Reading from China? This Travel Report contains a YouTube video, which can only be viewed with a VPN!
February 2019. Of all the amazing themed cafes, bars and restaurants Wonderboy and I were lucky enough to visit throughout our Tokyo adventures, for me the big, shiny bejeweled crown goes to the amazing Ninja Akasaka, aka The Ninja Restaurant in glitzy Ginza district. They also win the prize for Best First Impression, as we found ourselves collected from reception by an excitable, partly masked ninja. “Come with me!” he growled and off we went through an insane assault course that led us deep underground into the heart of The Ninja Restaurant. There were narrow, winding staircases, a broken bridge and secret doorways before we eventually came out into a mazy cave complex of iron-bar-clad dining cells. It was into one of these lantern-lit rooms that we were deposited by our nimble-footed guide and left momentarily to take in our surroundings. Whoa…
February 2019. Our large, dark wooden table took up most of the cell; one side lined with the iron bars and a massive sliding door, the other a craggy stone wall with an open peephole stretching out into the dark, spooky depths of a misty river. Not your average restaurant!
Ordering a couple of Asahi draft beers, we sat back breathing in the vibe as a flurry of Ninja waiters filed back and forth down the corridor. Our Tasting Course set menu that evening had been ordered online weeks before our visit, which is how the ultra efficient Ninja Restaurant rolls. And before too long the first course arrived, a beautifully presented vase of Nnja-blade Shuriken Grissini with Pork Pate.
“Don’t throw them!” quipped our Ninja server. He needn’t have worried, as dishes at Ninja Akasaka don’t come cheap, so we weren’t going to waste a scrap. Instead we made do with a few photos where Wonderboy and I attempted to out-badass each other. Dammit, I think he won.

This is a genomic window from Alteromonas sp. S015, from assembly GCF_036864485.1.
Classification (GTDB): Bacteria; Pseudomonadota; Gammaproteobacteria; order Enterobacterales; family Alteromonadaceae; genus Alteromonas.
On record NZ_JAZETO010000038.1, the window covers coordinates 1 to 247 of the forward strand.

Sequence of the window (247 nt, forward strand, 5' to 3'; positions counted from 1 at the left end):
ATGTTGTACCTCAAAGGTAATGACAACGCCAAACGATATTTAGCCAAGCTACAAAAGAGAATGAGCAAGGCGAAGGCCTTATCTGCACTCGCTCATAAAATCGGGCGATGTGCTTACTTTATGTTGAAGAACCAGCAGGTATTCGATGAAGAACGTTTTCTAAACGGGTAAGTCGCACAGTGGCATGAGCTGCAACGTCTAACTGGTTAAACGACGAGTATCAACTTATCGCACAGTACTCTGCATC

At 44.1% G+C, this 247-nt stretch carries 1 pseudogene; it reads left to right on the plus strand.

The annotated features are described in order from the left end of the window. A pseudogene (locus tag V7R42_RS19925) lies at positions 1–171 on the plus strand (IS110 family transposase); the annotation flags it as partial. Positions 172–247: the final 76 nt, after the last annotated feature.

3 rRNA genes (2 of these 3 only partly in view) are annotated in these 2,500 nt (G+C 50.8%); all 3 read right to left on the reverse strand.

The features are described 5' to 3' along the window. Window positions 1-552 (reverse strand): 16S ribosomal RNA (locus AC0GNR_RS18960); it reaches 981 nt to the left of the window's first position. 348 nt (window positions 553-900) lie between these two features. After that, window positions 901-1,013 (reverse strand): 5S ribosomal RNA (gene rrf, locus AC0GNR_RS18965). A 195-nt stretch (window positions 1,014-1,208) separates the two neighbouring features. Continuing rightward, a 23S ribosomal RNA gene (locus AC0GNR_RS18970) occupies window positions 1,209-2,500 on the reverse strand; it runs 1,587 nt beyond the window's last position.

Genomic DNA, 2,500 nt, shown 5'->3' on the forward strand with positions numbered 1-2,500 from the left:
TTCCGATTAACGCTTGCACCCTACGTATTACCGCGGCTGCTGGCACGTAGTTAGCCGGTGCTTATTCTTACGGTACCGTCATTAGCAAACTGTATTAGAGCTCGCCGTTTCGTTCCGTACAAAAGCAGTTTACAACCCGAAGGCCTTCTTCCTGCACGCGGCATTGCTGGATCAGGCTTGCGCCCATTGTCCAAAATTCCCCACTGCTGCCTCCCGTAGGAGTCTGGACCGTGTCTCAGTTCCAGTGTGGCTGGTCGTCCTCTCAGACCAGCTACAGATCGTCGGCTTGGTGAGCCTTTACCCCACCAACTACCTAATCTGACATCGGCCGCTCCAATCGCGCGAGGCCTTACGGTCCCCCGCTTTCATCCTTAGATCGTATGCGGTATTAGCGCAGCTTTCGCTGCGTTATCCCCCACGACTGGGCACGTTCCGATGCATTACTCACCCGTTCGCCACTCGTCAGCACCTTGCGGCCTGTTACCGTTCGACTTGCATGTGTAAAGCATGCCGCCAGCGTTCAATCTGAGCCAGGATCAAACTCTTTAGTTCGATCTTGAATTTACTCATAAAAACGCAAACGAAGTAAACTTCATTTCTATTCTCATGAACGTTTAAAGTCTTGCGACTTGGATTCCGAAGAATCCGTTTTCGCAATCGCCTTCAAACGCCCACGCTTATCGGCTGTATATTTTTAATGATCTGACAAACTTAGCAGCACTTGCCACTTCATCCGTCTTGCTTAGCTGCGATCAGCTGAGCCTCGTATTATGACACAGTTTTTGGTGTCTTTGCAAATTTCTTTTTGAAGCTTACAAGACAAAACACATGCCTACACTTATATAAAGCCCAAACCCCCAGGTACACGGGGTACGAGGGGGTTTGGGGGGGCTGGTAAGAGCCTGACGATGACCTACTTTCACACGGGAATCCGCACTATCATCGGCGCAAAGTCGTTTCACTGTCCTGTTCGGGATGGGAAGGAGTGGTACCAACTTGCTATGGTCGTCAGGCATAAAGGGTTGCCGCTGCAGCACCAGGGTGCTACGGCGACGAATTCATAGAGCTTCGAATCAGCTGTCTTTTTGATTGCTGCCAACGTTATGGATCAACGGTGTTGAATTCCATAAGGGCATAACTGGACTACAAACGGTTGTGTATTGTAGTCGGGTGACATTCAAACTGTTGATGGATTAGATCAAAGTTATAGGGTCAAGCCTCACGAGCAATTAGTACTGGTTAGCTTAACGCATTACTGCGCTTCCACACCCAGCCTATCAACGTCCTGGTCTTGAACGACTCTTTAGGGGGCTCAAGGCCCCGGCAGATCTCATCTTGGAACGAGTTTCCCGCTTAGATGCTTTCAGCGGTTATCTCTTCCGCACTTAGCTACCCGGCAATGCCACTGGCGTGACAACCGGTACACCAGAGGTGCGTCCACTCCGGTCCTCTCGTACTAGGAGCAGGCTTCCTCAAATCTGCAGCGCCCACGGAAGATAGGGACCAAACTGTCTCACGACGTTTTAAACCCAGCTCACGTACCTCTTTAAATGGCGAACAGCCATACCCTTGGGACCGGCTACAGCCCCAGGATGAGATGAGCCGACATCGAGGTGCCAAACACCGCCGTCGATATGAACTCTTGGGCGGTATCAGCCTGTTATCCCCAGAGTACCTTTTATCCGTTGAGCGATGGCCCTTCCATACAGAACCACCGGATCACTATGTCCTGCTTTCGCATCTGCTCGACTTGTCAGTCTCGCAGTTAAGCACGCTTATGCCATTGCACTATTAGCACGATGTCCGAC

February 2019. From there the Ninja Restaurant’s dishes came thick and fast, expertly riding the fine line between efficiency and the unwanted territory of feeling rushed. At first glance we were commenting that everything seemed comically small, but then there were plenty of them and they were all delicious, always leaving us keen to see what was coming next.
And so came and went a wonderfully rich Prawn Gazpacho, a Chicken Fritter in Ninja-style Salty Fried Breadcrumbs and a wondrously creamy Stone-boiled Japanese Soup. The photos fail to do any of it justice.
I think I can speak for Wonderboy too when I say that all of the Ninja Restaurant’s dishes were top notch that evening. The Italian capellini was soft, stringy and flavorsome, sat soaking in a tomatoey sauce, while the sushi of the season platter was every bit as tasty as it was artful.
As if everything so far hadn’t been good enough, The Ninja Restaurant smartly held its big guns back until the end with an absolutely magnificent caramelized sweet and sour pork. Served with broccoli, peppers and sweet potato, my only complaint is that there wasn’t more of it!
It was also around this time that we were treated to a quite fantastic magic show, delivered right to our table by Mr. Ninja magician extraordinaire. I’m generally cynical and unimpressed when it comes to magic, but this guy’s stuff was awesome, with cards literally disappearing and reappearing all over the place right in front of my disbelieving eyes. Proper unexplainable sleight of hand shit! All part of the compliemnetary Ninja Restaurant experience and I even got to keep the nine of spades he’d asked me to sign as part of his performance.
And then finally it was time for dessert, a just perfect cup of coffee with milk and a little pot of tiramisu. By this point we were pretty stuffed, making a mockery of our early observations regarding portion sizes. When the bill came it was a far from negligible 16,113JPY (£112/€130/$145), but in my book worth every penny. It’s also worth pointing out that at 5.700JPY per person the Tasting course set menu that is the cheapest option on offer. If you wanna go bigger and bolder, they have even more impressive, not to mention expensive, sets. Check out their website for more info: http://www.ninjaakasaka.com
Ninja Akasaka Tokyo is located a short walk from Akasaka-Mitsuke Subway Station. Take Exit 10 and cross the road over to Tokyu Plaza. The restaurant is right next to the big Tokyu Plaza sign, look out for the white N.J.N.A. sign in front of the otherwise featureless black exterior.
Like this? Check out my extensive library of location reports from across the city, with articles on What To See and do In Tokyo, Tokyo’s Amazing Themed Cafes, Bars & Restaurants, Other Cool Places To Eat & Drink In Tokyo, The Tokyo Subway, Trains & Electric Lines and Where To Stay In Tokyo.
I’ve been living, working and traveling all over the world since 2001, so why not check out my huge library of travel reports from over 30 countries.